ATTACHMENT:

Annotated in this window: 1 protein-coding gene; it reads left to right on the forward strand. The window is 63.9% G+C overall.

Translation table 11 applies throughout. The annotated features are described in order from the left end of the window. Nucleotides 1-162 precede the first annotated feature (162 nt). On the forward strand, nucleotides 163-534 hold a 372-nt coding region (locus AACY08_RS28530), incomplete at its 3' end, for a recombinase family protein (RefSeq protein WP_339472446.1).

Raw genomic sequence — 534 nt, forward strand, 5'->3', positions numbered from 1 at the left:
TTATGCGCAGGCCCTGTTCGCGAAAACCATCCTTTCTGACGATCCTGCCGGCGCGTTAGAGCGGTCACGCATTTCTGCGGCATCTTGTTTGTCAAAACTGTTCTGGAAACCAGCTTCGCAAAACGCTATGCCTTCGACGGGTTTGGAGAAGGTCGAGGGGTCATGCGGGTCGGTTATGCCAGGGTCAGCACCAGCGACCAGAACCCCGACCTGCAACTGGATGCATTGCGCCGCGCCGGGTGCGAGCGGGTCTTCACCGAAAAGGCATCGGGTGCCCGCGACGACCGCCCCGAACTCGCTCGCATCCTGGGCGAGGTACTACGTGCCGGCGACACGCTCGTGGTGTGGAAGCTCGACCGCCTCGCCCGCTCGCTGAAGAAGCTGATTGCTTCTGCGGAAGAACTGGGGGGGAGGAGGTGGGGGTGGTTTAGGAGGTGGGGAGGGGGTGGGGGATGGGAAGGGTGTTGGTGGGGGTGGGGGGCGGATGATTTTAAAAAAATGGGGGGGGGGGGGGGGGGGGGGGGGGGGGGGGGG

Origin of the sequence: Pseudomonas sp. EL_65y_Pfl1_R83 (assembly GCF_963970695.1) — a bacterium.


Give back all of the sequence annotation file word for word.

Annotated in this window: 1 protein-coding gene; it reads left to right on the forward strand. The window is 63.9% G+C overall.

Translation table 11 applies throughout. The annotated features are described in order from the left end of the window. Nucleotides 1-162 precede the first annotated feature (162 nt). On the forward strand, nucleotides 163-534 hold a 372-nt coding region (locus AACY08_RS28530), incomplete at its 3' end, for a recombinase family protein (RefSeq protein WP_339472446.1).

Raw genomic sequence — 534 nt, forward strand, 5'->3', positions numbered from 1 at the left:
TTATGCGCAGGCCCTGTTCGCGAAAACCATCCTTTCTGACGATCCTGCCGGCGCGTTAGAGCGGTCACGCATTTCTGCGGCATCTTGTTTGTCAAAACTGTTCTGGAAACCAGCTTCGCAAAACGCTATGCCTTCGACGGGTTTGGAGAAGGTCGAGGGGTCATGCGGGTCGGTTATGCCAGGGTCAGCACCAGCGACCAGAACCCCGACCTGCAACTGGATGCATTGCGCCGCGCCGGGTGCGAGCGGGTCTTCACCGAAAAGGCATCGGGTGCCCGCGACGACCGCCCCGAACTCGCTCGCATCCTGGGCGAGGTACTACGTGCCGGCGACACGCTCGTGGTGTGGAAGCTCGACCGCCTCGCCCGCTCGCTGAAGAAGCTGATTGCTTCTGCGGAAGAACTGGGGGGGAGGAGGTGGGGGTGGTTTAGGAGGTGGGGAGGGGGTGGGGGATGGGAAGGGTGTTGGTGGGGGTGGGGGGCGGATGATTTTAAAAAAATGGGGGGGGGGGGGGGGGGGGGGGGGGGGGGGGGG

Origin of the sequence: Pseudomonas sp. EL_65y_Pfl1_R83 (assembly GCF_963970695.1) — a bacterium.